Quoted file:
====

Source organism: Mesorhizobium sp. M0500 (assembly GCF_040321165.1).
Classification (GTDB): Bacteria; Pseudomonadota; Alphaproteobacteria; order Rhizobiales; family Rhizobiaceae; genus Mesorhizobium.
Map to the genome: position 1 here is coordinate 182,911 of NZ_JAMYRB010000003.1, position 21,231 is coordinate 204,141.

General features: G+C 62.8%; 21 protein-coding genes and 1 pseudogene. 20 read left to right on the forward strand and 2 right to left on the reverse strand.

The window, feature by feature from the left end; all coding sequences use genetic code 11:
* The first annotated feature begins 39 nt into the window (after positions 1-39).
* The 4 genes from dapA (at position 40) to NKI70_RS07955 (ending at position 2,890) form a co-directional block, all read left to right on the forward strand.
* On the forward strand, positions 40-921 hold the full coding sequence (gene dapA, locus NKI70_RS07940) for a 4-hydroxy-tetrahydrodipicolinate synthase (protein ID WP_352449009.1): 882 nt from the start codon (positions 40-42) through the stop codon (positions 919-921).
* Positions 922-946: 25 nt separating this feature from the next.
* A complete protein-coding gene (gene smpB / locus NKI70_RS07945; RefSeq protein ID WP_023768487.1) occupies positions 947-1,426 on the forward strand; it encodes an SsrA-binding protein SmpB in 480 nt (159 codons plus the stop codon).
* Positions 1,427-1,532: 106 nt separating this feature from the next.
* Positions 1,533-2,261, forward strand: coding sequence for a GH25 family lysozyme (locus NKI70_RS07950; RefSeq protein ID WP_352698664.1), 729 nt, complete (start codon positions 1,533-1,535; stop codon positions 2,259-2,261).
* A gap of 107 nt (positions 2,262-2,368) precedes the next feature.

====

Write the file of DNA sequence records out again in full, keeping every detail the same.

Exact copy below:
Source organism: Mesorhizobium sp. M0500 (assembly GCF_040321165.1).
Classification (GTDB): Bacteria; Pseudomonadota; Alphaproteobacteria; order Rhizobiales; family Rhizobiaceae; genus Mesorhizobium.
Map to the genome: position 1 here is coordinate 182,911 of NZ_JAMYRB010000003.1, position 21,231 is coordinate 204,141.

General features: G+C 62.8%; 21 protein-coding genes and 1 pseudogene. 20 read left to right on the forward strand and 2 right to left on the reverse strand.

The window, feature by feature from the left end; all coding sequences use genetic code 11:
* The first annotated feature begins 39 nt into the window (after positions 1-39).
* The 4 genes from dapA (at position 40) to NKI70_RS07955 (ending at position 2,890) form a co-directional block, all read left to right on the forward strand.
* On the forward strand, positions 40-921 hold the full coding sequence (gene dapA, locus NKI70_RS07940) for a 4-hydroxy-tetrahydrodipicolinate synthase (protein ID WP_352449009.1): 882 nt from the start codon (positions 40-42) through the stop codon (positions 919-921).
* Positions 922-946: 25 nt separating this feature from the next.
* A complete protein-coding gene (gene smpB / locus NKI70_RS07945; RefSeq protein ID WP_023768487.1) occupies positions 947-1,426 on the forward strand; it encodes an SsrA-binding protein SmpB in 480 nt (159 codons plus the stop codon).
* Positions 1,427-1,532: 106 nt separating this feature from the next.
* Positions 1,533-2,261, forward strand: coding sequence for a GH25 family lysozyme (locus NKI70_RS07950; RefSeq protein ID WP_352698664.1), 729 nt, complete (start codon positions 1,533-1,535; stop codon positions 2,259-2,261).
* A gap of 107 nt (positions 2,262-2,368) precedes the next feature.